Supply chain problems and inflation have hit virtually all consumer goods, but women who menstruate are now facing an added strain as a shortage of period products hits the United States.
Top retailers and manufacturers acknowledged the shortages this week, confirming complaints that have been circulating on social media for months. The issue garnered national attention this week after an article in Time called the dearth of tampons and pads the shortage “no one is talking about.”
“I haven’t seen any products in stores for months,” one user posted on Reddit. “I’ve been ordering my tampons on Amazon and have been getting price gouged.”
Tampon prices are up significantly — nearly 10% from a year ago, according to Bloomberg. But an Amazon spokesperson denied rumors of price gouging, saying its policies “help ensure sellers are pricing their products competitively,” and that the company actively monitors pricing and removes offers that violate its fair pricing policy.
The shortages appear to stem from supply constraints around key materials like cotton and plastic, which are also used in personal protective equipment, and have been in high demand from the start of the pandemic. The war in Ukraine has further crimped supply because Russia and Ukraine are both major exporters of fertilizer, which is used to grow cotton. A drought in Texas hasn’t helped, either.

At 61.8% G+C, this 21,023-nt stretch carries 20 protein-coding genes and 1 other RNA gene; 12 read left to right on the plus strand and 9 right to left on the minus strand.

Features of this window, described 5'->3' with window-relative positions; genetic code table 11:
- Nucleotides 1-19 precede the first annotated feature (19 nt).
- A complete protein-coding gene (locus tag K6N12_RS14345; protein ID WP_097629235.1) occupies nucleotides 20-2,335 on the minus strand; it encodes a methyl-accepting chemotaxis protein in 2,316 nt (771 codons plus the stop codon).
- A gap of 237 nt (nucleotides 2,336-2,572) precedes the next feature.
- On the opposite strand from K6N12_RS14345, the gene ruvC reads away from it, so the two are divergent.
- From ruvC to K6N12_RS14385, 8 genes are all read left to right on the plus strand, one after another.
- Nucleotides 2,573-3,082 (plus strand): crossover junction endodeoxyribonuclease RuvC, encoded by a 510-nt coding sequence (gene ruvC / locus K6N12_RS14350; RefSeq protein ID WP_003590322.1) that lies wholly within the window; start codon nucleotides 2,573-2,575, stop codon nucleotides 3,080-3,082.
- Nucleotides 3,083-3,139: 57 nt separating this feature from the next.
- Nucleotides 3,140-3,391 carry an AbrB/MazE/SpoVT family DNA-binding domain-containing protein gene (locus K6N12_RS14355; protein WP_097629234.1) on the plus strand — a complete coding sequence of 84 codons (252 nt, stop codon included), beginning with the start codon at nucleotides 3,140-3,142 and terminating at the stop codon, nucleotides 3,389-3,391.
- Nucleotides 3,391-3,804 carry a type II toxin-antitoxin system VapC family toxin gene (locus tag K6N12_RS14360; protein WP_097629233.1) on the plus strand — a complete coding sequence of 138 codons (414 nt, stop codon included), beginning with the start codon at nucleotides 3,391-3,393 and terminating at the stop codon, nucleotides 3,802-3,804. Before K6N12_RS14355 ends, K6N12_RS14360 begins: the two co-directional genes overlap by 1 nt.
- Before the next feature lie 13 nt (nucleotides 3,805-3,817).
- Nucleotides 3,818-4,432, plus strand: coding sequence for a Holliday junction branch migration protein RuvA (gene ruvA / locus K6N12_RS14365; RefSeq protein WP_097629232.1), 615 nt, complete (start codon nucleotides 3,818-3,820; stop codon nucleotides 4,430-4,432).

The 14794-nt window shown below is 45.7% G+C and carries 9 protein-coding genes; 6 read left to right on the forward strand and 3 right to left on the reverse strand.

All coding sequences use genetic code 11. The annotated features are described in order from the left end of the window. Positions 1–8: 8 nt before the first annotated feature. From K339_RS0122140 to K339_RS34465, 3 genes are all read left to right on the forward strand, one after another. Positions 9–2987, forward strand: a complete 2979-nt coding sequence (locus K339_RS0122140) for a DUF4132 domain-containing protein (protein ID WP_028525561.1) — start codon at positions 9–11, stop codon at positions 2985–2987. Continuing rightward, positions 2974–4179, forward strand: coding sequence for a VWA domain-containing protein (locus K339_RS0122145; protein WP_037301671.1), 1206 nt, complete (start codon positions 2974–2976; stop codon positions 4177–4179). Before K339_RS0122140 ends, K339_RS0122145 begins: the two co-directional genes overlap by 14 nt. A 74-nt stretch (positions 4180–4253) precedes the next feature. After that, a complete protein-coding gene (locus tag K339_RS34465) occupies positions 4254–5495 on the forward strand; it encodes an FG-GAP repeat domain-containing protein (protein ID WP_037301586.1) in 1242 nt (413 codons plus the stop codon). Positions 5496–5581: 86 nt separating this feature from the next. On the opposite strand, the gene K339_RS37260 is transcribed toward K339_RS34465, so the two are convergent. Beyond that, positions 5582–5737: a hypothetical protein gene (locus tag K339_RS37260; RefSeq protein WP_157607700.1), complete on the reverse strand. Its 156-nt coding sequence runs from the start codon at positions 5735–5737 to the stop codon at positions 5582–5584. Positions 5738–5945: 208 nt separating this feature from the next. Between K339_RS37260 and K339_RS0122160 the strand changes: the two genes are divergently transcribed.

Shortages of raw materials and supply chain bottlenecks aren’t unique to period products, but much like the US infant formula shortage, there’s an unrelenting and urgent biological demand for them that can’t be easily substituted. People who menstruate can’t simply wait for the shelves to be restocked.
“Getting raw and packed materials to the places we need to get them to continues to be costly and highly volatile,” said Andre Schulten, Procter & Gamble’s chief financial officer, on a recent earnings call.
When Time asked Procter & Gamble, which owns the popular Tampax and Always brands, about the shortage, a company spokesperson blamed increased demand linked to an ad campaign featuring the comedian Amy Schumer.
Since the ads launched in July 2020, “retail sales growth has exploded,” the spokesperson told Time.
Of course, putting the blame on Schumer’s ads doesn’t account for why other brands also are hard to come by. A P&G representative told CNN Business Thursday that the Tampax team is “producing tampons 24/7 to meet the increased demand.”
“We understand it is frustrating for consumers when they can’t find what they need,” the P&G spokeperson said in an email. “We can assure you this is a temporary situation.”
As headlines about the Schumer comment circulated this week, the comedian, who’s spoken publicly about her hysterectomy last year, responded with a quip on social media.
“Whoa, I don’t even have a uterus,” she wrote on Instagram Thursday beneath a screenshot of a headline reading: “Why Amy Schumer is getting blamed for the national tampon shortage.”
Schumer’s representatives didn’t respond to a request for comment.
Both Walgreens and CVS said they are aware of tampon and other period product shortages in some areas and that they are working with their suppliers to ensure they can restock as soon as possible.
The tampon shortage shares uneasy parallels with the infant formula shortage, primarily in the unhelpful responses offered by men who aren’t directly affected by them. In both cases, women say they are being bombarded with comments — some genuinely offering help, others dripping with indignation over women’s supposed biological failings.
“If we could imagine a world where men had to breastfeed their babies … the formula shortage there would not be so dire,” wrote journalist Elizabeth Spiers in an opinion essay for The New York Times. “In that alternative reality…formula would not be stigmatized because it’s a choice men would want to have available to them.”